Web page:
Led by the Getty and with more than 70 cultural organizations showing exhibitions and hosting events all over SoCal, Pacific Standard Time: LA/LA is a truly massive and groundbreaking endeavor you have to see to believe.
Die-hard art connoisseurs, adventurers, and those new to exhibitions are all welcome; PST: LA/LA will rock your world by exploring Latin American and Latino art in greater Los Angeles. For five months (September 2017 to January 2018), this “celebration beyond borders” will give Californians and anyone who wants to participate the opportunity to be transformed by art in all its rebellious, magical, and complex forms.
Your visit will take you to museums, university galleries, and performing arts centers all over SoCal (Santa Barbara, San Diego, Santa Monica, Palm Springs). In fact, we encourage you to head over to their website, which works as a kind of travel guide to accompany you on your way!
As you probably already know, art isn’t just something you see, it’s something you experience. And that means you’ll have to experience it yourself. There's a lot of art to choose from but for now, here are seven reasons you won’t want to miss any of it!
1. Because art gives tough critiques and can be a catalyst for change
Valeska Soares, Un-rest, 2010. 128 foot stools, 1 glass chair. Photo: Ronald Amstuz. Exhibition: Valeska Soares: Any Moment Now Venue: Santa Barbara Museum of Art.
Soares has perfectly placed 128 colorful foot stools in front of a barely-there transparent chair. The focal point here is the arrangement of the beautiful resting stools, but the chair is at the head.
2. Because it challenges what you think about identity and our place in society
Judithe Hernández, The Purification, 2013. Pastel mixed-media on archival wood board. Exhibition: Judithe Hernández and Patssi Valdez: One Path Two Journeys Venue: Millard Sheets Art Center.
In this piece, the female figure's white mask is sewed unto her skin and it's tearing, revealing the skin underneath.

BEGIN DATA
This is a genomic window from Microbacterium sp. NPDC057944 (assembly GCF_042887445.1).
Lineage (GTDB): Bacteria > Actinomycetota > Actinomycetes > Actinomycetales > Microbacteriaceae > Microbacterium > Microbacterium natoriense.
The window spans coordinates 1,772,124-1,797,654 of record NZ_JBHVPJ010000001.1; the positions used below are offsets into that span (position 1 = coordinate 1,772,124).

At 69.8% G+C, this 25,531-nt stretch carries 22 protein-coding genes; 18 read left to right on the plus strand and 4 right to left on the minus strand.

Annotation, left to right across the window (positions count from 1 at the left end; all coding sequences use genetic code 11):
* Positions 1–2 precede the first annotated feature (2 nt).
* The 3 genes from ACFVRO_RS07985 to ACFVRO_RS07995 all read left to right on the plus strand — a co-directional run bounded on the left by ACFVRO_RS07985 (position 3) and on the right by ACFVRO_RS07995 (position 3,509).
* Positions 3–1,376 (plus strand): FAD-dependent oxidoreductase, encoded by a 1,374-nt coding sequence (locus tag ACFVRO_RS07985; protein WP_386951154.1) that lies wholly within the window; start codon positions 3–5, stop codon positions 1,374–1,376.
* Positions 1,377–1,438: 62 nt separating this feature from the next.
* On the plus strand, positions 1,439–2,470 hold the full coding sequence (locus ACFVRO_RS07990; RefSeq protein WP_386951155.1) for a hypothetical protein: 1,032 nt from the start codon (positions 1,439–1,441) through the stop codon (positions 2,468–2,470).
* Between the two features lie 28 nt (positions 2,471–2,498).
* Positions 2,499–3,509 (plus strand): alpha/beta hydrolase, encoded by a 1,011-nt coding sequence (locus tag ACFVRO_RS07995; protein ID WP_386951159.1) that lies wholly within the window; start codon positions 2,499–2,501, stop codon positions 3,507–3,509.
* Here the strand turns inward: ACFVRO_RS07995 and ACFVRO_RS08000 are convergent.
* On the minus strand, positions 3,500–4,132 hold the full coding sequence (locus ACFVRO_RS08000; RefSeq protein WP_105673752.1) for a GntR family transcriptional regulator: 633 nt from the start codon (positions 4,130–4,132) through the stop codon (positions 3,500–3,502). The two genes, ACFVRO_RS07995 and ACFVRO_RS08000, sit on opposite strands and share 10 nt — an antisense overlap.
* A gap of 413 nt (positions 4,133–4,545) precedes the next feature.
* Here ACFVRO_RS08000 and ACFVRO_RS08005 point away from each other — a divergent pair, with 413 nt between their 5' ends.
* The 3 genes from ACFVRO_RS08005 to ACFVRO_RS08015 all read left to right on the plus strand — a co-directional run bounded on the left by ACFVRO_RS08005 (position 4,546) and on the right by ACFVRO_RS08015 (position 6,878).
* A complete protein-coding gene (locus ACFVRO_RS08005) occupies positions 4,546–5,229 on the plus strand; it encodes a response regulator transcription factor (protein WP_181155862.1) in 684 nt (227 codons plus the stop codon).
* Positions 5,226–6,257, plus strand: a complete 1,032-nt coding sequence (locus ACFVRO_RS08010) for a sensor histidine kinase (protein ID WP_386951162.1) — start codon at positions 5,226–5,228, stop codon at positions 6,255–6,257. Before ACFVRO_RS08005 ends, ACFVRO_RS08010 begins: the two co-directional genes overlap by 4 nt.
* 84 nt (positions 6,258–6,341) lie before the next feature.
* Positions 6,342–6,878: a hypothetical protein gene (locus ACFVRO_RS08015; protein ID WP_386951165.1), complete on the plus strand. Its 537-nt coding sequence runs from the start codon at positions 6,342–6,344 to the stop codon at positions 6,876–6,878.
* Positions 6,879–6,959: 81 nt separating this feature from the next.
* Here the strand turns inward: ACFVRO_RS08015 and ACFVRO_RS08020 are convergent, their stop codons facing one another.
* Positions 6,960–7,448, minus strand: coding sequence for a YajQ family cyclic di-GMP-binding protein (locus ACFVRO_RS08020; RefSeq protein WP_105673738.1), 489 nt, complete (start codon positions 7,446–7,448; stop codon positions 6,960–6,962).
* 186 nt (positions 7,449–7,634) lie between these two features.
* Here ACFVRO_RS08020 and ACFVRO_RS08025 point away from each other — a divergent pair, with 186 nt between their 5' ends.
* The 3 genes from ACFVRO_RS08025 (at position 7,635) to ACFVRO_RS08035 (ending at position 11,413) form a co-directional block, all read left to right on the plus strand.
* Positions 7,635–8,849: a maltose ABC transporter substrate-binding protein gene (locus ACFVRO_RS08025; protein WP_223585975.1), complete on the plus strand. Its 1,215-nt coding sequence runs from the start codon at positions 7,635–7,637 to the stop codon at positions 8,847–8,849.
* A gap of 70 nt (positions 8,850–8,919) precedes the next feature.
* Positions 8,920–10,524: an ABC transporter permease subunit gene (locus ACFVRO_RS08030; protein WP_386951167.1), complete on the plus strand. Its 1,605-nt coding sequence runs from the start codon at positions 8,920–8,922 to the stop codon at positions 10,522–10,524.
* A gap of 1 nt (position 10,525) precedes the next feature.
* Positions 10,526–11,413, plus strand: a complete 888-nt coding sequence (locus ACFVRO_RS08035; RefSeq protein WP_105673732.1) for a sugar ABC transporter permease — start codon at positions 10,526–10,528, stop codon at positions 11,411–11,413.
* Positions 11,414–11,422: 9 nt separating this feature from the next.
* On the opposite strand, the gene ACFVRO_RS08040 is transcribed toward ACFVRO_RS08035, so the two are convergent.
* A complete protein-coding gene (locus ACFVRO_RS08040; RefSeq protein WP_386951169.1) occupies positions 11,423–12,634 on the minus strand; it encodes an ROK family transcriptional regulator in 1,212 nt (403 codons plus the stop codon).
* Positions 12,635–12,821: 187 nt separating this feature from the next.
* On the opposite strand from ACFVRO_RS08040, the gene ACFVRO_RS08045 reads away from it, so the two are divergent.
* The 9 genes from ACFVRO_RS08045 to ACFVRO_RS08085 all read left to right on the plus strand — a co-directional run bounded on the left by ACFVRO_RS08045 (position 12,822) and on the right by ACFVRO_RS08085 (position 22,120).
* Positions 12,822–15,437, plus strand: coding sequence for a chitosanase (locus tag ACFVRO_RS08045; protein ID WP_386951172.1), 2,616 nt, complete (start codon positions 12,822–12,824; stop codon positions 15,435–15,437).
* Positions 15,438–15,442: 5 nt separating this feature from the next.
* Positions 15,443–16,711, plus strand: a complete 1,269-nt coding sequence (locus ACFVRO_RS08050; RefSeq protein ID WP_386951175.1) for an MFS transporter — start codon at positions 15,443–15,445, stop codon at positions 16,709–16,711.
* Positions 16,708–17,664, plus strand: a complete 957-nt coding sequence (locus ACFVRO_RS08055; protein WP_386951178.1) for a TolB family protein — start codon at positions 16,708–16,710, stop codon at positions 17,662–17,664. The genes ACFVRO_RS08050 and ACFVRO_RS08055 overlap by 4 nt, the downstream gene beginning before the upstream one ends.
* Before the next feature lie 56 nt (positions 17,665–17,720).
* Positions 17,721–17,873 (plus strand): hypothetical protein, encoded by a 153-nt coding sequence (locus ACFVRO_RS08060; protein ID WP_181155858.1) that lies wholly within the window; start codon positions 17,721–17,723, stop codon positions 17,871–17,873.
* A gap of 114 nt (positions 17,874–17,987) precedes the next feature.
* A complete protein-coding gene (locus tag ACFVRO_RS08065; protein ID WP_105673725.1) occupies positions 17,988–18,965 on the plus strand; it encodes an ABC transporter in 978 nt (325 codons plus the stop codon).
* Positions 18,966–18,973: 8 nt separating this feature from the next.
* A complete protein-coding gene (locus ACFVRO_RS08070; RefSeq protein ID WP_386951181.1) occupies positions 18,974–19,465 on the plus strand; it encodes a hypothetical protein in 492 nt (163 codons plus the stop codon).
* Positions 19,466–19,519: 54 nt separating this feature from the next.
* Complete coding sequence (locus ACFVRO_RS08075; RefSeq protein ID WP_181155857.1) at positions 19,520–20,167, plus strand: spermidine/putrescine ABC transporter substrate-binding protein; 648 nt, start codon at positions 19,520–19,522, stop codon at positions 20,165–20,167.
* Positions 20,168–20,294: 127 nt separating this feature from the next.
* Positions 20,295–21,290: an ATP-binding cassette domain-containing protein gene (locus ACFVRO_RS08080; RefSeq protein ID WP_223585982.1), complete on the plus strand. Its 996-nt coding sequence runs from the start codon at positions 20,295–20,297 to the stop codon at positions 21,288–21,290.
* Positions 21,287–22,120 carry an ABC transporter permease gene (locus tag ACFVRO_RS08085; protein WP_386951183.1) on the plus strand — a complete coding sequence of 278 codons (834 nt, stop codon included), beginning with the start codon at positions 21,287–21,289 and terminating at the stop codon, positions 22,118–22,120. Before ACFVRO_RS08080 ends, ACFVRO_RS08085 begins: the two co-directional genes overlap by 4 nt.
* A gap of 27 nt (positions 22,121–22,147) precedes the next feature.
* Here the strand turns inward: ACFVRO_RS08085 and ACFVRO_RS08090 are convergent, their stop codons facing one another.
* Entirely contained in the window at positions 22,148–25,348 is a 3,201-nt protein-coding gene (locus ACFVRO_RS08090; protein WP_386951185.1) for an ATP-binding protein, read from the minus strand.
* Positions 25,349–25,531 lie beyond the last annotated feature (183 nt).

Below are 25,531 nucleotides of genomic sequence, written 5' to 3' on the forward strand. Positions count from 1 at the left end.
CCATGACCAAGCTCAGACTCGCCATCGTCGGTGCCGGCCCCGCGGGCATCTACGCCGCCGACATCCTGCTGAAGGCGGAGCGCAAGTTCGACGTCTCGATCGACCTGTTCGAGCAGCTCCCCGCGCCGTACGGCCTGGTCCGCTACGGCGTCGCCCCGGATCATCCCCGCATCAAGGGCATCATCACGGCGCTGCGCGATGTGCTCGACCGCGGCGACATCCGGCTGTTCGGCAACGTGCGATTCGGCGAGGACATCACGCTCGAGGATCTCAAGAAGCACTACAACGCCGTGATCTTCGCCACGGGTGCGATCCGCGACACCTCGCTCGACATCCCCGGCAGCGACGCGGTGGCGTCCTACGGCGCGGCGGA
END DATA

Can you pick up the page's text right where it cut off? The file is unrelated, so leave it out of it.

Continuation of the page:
3. Because it makes you think differently about the worlds people navigate every day
Jorge Otero Escobar, Stampede (from the series War Hero), 2014. Digital print. Exhibition: The Cuban Matrix Venue: Torrance Art Museum.
A Cuban "wajiro" kneels in front of a blockade, anachronistic amid modern Times Square. He has his ear to the ground, perhaps listening for the coming "stampede." This could reflect Cuba's economic isolation and increasing access to technology.
4. Because it teaches you something about the human condition
Graciela Sacco, Untitled (#8; from Bocanada), 1993. Heliograph print. Exhibition: Photography in Argentina, 1850–2010: Contradiction and Continuity Venue: The Getty Center.
In this piece from "Bocanada" (empty mouth, mouthless, and other endless interpretations), Sacco asks, "Why do we open our mouth? What do we need?" An urban intervention, she places these re-usable pieces throughout cities to reveal that basic needs are not being met.
5. Because it asks you to re-evaluate what you believe and shows you others' realities (and maybe yours)
Omar Pimienta, Lady Libertad V1, 2007. Plaster statuette. Exhibition: UnDocumenta Venue: Oceanside Museum of Art.
The Statue of Liberty stands upon a Mayan pyramid, bringing to mind Emma Lazarus' 1883 "The New Colossus," a sonnet engraved on the pedestal of the statue in NYC.
6. Art can go beyond the realm of the visual
Walt Disney Concert Hall. Courtesy of the Los Angeles Philharmonic Association
PST: LA/LA includes the ten day festival (October 9--October 17, 2017) CDMX: Music from Mexico City, which will feature Mexico City’s music scenes from orchestral and contemporary programs to folk, pop, and film music.
7. And open your mind to human experience, beauty, reality, and imagination
David Botello, Space Walkers, 2002. Acrylic painting. Photo and image: David Botello. Exhibition: Aztlán: A Sense of Place Venue: dA Center for the Arts.
Here, male and female figures seem to exist and walk in literal space and different "spaces," perhaps in the same way so many immigrants and those of us who have more than one culture or identity navigate different worlds.
Be a part of the transformation. See you there!